The Seahawks and Cardinals have both already reached out to Manning. The Seahawks have a lot of money to spend, and are suspected to be a heavy candidate to land top defensive free agent Mario Williams, and could also afford Manning on top of that. Seattle plays in a weak division, and the inclusion of those players would make them immediate contenders, but the Seahawks have many holes that would need to be filled. Peyton has a better chance elsewhere, where the team is a little more established.
The Cardinals offer that situation, and star wide receiver Larry Fitzgerald has already been lobbying for Manning in Arizona. Remember how good the Cards were with veteran winner Kurt Warner? Expect them to return to that form if they were to land Manning. The Cardinals have a strong defense, (something Manning never had in Indy), and a good supporting cast. Playing in Arizona doesn’t seem like too much of a long shot.
But where is the dark-horse candidate? Where is the team that swoops in and steals him at the last minute? Who is the wild card?
The Tennessee Titans.
Manning is embraced in Tennessee nearly as much as he is in Indiana. At UT, Manning was just shy of godliness to the state. You would be hard pressed to find a Titans fan that didn’t have a Manning jersey in their closet—and the two teams are division rivals. I bet if you visit Pittsburgh, you won’t find any Ravens jerseys hanging in their closets.
In Tennessee, Manning would be returning to a state that embraced his entire career. He would be going to a team that is well under the salary cap, has a decent, young defense, one of the league’s best offensive lines and plenty of offensive weapons in Chris Johnson, Kenny Britt and blooming TE Jared Cook.
The Titans could afford him. They could own that division with him. The fans want him. Remember when the Jaguars passed on drafting Tim Tebow? The merchandise sales alone would have been worth the draft pick to keep him in Florida. How many Titans Manning jerseys do you think would be sold? The prodigal son returns home to lead their team, where he belongs, back home.
Though the Titanss seem to like the situation they’re in at QB, with veteran Matt Hasselbeck and young gunslinger Jake Locker getting ready to compete for the starting role in the offseason this year—but you can’t pass up the chance to bring Manning back to Tennessee. Manning could be the tutor he would have been to Luck (but to Locker), who draws comparisons to Joe Montana and looked stellar in the short stints he played in last season.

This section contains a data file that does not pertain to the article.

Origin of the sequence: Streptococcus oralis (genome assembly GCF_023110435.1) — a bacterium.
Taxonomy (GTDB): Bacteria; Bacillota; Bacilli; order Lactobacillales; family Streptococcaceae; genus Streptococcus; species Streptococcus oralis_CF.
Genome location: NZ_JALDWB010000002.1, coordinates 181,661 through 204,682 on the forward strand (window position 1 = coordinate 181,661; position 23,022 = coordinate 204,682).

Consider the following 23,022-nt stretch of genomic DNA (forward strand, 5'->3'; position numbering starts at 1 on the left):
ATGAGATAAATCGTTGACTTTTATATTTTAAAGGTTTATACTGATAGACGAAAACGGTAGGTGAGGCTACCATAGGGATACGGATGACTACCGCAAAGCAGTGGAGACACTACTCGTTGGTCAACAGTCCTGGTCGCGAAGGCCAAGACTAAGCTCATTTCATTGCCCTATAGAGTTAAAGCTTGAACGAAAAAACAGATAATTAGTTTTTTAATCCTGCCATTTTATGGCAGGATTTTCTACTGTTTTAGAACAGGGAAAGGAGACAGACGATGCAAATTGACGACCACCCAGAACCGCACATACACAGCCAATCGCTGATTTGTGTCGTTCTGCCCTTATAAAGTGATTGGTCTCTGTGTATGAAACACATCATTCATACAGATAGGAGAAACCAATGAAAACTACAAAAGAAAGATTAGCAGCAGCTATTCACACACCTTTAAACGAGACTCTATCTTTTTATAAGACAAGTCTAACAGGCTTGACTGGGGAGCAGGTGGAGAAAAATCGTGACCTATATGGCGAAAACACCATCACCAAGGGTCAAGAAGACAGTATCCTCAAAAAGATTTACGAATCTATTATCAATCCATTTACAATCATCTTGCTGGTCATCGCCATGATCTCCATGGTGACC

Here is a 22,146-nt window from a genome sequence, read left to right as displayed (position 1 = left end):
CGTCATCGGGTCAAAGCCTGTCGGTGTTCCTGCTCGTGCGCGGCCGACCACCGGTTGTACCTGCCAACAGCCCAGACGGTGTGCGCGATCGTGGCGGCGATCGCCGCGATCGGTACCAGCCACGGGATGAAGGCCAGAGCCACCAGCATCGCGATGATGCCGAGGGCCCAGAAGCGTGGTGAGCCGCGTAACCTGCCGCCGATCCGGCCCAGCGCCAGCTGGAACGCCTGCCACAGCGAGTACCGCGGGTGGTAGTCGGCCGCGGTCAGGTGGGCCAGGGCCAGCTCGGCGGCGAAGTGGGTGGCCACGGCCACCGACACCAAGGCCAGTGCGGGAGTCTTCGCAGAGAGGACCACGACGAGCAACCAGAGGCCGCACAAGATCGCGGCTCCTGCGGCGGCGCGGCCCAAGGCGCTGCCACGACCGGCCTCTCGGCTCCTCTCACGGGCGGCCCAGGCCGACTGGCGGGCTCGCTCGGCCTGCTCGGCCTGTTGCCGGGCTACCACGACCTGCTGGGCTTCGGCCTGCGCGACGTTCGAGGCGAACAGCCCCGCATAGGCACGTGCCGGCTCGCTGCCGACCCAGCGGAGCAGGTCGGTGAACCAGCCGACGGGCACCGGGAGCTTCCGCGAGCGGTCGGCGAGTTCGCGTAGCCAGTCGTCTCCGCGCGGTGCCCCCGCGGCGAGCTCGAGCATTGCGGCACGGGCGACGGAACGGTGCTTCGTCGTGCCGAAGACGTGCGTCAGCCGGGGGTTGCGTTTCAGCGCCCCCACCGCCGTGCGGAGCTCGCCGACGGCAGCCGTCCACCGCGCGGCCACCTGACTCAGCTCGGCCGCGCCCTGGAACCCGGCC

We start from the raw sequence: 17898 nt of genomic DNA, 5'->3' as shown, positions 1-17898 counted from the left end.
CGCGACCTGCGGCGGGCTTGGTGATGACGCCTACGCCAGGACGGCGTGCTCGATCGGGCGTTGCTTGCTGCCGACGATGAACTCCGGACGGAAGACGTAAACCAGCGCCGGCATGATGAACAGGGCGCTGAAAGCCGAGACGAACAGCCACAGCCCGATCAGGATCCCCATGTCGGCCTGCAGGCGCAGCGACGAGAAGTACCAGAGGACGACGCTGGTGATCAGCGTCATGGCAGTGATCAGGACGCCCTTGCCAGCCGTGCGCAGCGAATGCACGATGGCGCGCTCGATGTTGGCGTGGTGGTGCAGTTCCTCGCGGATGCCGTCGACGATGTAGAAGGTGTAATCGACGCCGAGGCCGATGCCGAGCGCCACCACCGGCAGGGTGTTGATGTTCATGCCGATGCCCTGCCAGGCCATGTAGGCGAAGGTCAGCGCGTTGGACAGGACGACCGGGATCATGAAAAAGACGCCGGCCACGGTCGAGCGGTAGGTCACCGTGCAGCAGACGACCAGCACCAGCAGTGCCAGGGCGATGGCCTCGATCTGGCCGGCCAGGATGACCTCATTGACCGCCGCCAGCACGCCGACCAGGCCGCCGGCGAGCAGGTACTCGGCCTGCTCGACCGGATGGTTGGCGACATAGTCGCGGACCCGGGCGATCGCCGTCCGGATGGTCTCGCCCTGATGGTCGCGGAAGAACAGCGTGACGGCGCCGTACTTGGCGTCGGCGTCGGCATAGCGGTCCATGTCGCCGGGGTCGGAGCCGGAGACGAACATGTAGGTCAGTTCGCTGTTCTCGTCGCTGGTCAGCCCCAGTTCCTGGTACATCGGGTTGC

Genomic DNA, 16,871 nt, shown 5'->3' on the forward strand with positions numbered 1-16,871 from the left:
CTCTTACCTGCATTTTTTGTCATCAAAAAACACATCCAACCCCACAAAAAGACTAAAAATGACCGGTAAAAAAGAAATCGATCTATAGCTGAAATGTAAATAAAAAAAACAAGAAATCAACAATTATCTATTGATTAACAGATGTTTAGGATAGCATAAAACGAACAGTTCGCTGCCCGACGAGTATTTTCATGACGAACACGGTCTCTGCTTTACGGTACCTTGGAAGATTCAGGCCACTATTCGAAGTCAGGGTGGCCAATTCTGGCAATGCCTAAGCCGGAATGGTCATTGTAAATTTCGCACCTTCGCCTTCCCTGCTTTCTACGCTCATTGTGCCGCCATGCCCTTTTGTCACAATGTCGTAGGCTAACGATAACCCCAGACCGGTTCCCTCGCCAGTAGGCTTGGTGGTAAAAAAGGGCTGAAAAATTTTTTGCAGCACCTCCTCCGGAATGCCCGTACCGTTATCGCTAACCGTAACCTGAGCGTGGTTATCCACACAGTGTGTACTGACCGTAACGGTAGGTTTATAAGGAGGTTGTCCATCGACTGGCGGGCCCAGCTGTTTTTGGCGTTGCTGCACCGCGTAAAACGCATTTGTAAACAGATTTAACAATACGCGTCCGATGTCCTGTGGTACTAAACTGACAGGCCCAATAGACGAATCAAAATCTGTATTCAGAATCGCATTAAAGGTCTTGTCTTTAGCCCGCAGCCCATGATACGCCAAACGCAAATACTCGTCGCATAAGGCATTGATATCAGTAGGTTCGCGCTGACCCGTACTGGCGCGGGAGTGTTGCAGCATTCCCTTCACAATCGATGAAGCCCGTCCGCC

Manning to the Titans also brings about some interesting storylines, aside from him playing against the Colts twice a year on the other side of the field. A Colts jinx? It could happen.
In 1920, Babe Ruth was sold to the Yankees by the Boston Red Sox, and the Curse of the Bambino was born. This move has many similarities to that one.
The Red Sox, like the Colts, were highly successful leading up to the sale. One of the best teams in baseball, they won the first World Series, and followed it with five more. After that, it would be 86 years until the Sox won another championship, while the Yankees went on to be one of the most successful MLB franchises ever.
The fans didn’t want to see Ruth go then, just like Manning now. And, Ruth was dealt to a rival—the same result if Manning goes to the Titans. In the Ruth deal, the basis of the sale was so Sox owner Harry Frazee could finance a Broadway musical. He didn’t need to part with Ruth, but chose to for his own reasons, not thinking about Boston or its fans.
Irsay and Manning both wanted him to stay a Colt, money was never an issue, and a contract could have been worked out for a player who wanted to stay so badly. In the end, Irsay kicked Manning to the curb. Just as Ruth is considered one of the best to ever play baseball, Manning is considered one of the best to play football.
The Colts had a tough decision to make 14 years ago, choosing Manning over Leaf, and it was the right call. Manning met with Polian and then-coach Jim Mora before that draft, and let them know he would like to play in Indy if they would have him, but if they chose someone else, he promised them he would, “come back and kick their asses for the next 15 years.”
What better way to make good on your promise then to go to the Titans and dominate the Colts for the next few seasons, leaving behind a trained Jake Locker to carry it on after you’re gone?
For the Colts, Manning was a name they grew to love that meant faith and success for a failing franchise, but can just as easily become a name that makes them cringe and shudder for what happened when he left. Just like the Bambino.